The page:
Some researches had found that Human DNA has a bit of Neanderthal DNA. So they suggested there would have been crossing between Homo sapiens and Neanderthals.

Now the Neanderthal looked a bit different from Homo sapiens, so is there something in human that has some neanderthal looks?

And is it only found in European people or also in Asian or African people. Could it be be possible that a larger hairiness of European man is due to Neanderthal DNA?


2 Answers 2


There was a very readable piece on this topic by Chris Stringer in Nature in 2012. At that time his general conclusion was:

It is not yet clear whether the archaic DNA many of us carry is tied to any visible traits.

Although he added:

More controversially, some of the known differences in coding DNA between Neanderthals and recent humans are associated with brain development and function

quoting the paper in Science (2010) in which the Neanderthal sequence was published. There may be more recent information of which I am not aware.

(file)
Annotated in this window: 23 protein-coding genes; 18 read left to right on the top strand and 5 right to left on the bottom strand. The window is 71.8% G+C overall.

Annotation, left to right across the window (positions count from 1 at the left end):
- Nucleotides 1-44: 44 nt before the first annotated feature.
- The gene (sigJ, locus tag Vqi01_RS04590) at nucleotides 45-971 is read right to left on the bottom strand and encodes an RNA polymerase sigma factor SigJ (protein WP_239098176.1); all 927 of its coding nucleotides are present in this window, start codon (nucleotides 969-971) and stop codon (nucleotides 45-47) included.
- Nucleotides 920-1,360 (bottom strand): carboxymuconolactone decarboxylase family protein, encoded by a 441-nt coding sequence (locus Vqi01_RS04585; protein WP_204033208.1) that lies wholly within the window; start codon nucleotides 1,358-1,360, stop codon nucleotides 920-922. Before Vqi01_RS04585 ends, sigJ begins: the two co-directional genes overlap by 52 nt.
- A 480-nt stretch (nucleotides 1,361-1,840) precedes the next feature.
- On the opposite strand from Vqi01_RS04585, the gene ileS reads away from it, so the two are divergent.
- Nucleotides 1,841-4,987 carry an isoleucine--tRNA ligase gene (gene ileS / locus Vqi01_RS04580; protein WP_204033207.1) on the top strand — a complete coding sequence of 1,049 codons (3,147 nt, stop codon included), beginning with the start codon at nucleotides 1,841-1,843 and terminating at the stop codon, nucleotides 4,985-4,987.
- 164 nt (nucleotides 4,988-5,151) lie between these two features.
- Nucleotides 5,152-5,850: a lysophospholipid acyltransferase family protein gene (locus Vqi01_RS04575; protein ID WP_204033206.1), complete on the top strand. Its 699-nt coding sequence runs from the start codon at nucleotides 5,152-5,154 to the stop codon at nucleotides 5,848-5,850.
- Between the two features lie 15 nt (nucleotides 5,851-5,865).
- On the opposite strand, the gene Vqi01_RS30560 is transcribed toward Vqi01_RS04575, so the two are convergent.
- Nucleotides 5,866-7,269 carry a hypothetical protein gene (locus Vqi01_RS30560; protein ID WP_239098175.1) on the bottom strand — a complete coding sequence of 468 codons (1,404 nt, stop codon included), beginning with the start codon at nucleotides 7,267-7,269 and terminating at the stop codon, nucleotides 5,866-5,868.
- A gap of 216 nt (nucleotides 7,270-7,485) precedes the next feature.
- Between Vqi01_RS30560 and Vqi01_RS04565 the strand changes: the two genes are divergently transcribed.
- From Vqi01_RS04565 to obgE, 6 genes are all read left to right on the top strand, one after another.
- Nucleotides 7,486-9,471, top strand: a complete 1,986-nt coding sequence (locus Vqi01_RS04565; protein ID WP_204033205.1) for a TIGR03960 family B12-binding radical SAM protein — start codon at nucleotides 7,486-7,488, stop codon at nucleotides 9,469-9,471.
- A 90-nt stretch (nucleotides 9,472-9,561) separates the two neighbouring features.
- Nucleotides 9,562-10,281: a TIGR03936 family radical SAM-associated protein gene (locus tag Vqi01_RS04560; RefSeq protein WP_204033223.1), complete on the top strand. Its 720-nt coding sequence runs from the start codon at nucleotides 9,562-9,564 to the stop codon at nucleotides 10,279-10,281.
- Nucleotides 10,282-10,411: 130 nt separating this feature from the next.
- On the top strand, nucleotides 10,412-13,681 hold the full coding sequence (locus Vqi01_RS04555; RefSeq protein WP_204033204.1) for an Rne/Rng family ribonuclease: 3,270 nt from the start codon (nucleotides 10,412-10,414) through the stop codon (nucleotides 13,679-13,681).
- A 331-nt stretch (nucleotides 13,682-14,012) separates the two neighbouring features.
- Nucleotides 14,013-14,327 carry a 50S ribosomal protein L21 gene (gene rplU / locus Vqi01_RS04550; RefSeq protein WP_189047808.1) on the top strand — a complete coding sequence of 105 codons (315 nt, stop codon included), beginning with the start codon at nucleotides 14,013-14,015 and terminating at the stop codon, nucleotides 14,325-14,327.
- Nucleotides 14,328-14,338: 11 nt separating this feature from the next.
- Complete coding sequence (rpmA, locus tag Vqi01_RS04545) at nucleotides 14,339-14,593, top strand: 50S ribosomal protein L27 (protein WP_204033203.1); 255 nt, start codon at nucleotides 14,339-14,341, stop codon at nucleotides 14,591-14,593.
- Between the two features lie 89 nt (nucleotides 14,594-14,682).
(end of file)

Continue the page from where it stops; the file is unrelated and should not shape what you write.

As to your question about Neanderthal DNA in different populations, it is not present in people of African origin, but is present in those of Europeans and Asian origin.


Adding to @David's answer, there has been some recent work looking at Neanderthal DNA in the context of Denisovan and modern human populations.

David Reich's group [Sankararaman et al. Nature 2014] found Neanderthal-derived alleles in genes that affect skin and hair (specifically keratin filaments), as well as some that confer risk of disease. Another cool finding:

... there is an approximately fivefold reduction of Neanderthal ancestry on the X chromosome, which is known from studies of diverse species to be especially dense in male hybrid sterility genes. These results suggest that part of the explanation for genomic regions of reduced Neanderthal ancestry is Neanderthal alleles that caused decreased fertility in males when moved to a modern human genetic background.

A pair of papers from the groups of Joshua Akey [Vernot and Akey. Science 2016] and Tony Capra [Simonti et al. Science 2016] found associations between Neanderthal alleles and various phenotypes including depression, hypercoagulation, and tobacco use. These results are nicely summarized here.


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